City officials say a section of downtown St. John's will remain closed to traffic until at least noon on Friday following a fire that destroyed three buildings on Wednesday.

The city said the closure affects Duckworth Street, from McBride's Hill to New Gower Street, and Bate's Hill.

Fire investigators have been combing through the rubble of three adjoining buildings on that section of Duckworth Street for clues as to what sparked the blaze.

The buildings housed businesses including Food for Thought, the provincial office of Oxfam Canada, as well as other offices and apartments.

The closure of the street also affected other businesses in the immediate area.


Brian Vallis has been forced to keep his pizzeria closed since the fire. (CBC)

Brian Vallis, the owner of Piatto Pizzeria and Enoteca, had to close his restaurant on Wednesday while firefighters battled the blaze directly across the street.

Vallis said he watched nervously from his century-old building as the fire raged.

"If that wind had changed direction and started coming over this way, with the sparks and the debris, we could have been the next building on fire."

Vallis had high praise for the work of emergency responders and investigators, and he has been showing his appreciation by giving free pizza to anyone working at the scene.

Meanwhile, Oxfam's Bill Hynd watched from across the street as crews moved through the wreckage of his former office.

"It looks like it will never be safe to enter," said Hynd.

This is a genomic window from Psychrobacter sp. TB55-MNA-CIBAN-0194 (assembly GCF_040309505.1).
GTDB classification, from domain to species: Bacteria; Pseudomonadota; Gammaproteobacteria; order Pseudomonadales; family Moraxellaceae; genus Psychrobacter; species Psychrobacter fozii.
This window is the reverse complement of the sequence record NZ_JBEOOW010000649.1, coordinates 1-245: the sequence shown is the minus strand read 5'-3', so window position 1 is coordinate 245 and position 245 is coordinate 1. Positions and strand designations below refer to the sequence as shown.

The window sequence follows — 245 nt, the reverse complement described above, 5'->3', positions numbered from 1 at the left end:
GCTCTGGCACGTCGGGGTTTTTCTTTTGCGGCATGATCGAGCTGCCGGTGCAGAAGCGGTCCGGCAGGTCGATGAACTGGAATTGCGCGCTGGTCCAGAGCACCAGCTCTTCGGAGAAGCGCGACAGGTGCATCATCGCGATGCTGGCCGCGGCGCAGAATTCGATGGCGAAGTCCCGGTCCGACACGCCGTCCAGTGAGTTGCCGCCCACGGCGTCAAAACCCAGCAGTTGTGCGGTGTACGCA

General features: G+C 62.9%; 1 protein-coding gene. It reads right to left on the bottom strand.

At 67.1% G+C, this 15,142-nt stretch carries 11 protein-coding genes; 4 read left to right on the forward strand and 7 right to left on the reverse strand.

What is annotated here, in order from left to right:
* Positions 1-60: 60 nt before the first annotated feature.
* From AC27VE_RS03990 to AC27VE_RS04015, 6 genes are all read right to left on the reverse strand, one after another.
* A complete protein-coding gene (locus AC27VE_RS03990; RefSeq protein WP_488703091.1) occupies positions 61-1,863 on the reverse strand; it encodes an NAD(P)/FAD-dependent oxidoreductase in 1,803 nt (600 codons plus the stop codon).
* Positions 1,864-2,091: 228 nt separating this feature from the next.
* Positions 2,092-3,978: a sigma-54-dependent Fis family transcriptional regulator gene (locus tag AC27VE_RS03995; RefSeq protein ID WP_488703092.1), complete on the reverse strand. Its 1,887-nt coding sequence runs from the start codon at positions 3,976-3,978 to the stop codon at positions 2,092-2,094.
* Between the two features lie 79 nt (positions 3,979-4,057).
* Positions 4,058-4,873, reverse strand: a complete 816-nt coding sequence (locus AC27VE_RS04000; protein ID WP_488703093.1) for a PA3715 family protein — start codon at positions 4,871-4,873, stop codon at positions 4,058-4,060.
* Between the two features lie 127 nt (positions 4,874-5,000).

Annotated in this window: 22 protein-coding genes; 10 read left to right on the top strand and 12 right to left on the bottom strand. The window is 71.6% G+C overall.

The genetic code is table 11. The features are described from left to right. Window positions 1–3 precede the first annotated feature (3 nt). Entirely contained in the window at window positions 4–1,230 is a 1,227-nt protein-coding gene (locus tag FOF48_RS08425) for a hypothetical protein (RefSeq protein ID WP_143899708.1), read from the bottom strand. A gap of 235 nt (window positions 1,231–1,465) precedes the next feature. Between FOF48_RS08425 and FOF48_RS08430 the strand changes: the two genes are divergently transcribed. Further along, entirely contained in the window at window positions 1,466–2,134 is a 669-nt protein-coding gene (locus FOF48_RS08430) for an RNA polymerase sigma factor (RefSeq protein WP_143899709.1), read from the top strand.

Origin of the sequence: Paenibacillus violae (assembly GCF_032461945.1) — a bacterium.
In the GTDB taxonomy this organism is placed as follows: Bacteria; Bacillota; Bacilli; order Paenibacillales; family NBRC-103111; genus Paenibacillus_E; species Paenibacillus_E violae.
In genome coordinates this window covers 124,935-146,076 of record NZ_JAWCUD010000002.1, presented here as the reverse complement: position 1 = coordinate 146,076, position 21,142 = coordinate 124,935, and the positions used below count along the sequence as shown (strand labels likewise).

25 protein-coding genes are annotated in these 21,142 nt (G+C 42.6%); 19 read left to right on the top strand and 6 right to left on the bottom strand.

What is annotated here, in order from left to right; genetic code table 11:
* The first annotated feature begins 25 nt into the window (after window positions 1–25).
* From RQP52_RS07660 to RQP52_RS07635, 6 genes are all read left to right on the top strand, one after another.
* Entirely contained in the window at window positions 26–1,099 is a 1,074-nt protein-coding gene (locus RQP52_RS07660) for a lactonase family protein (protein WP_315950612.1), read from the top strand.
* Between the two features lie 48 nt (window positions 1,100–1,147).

Oxfam lost decades of documents, reports, videos and other materials. And while an archivist has offered to assist with salvaging some of those materials, Hynd was pessimistic about what could be saved.

"I don't think we'll ever be able to enter that building again," Hynd said. "That makes it overwhelming."

Red Cross, community helping

On Thursday, the Red Cross was helping two tenants who lost their homes in the fire.

Two men received food and clothes, and one of them was put up in a motel.

A spokesperson said two other tenants were out of town, and have had no contact with the Red Cross.

Meanwhile, plans were coming together for a fundraising concert.

"We thought even [it would be worthwhile] if we only gave them a little bit of money toward covering temporary rent," said Angela Record, co-organizer of Community Cares, a benefit set for the Rockhouse bar on George Street on Sept. 15.

Funds raised will go to the tenants of three residences, as well as Oxfam and other businesses affected by the fire.

"They're really worthy organizations, and we all know how much good they do in the community," said Record.

"It's just heartbreaking that these people are now without premises."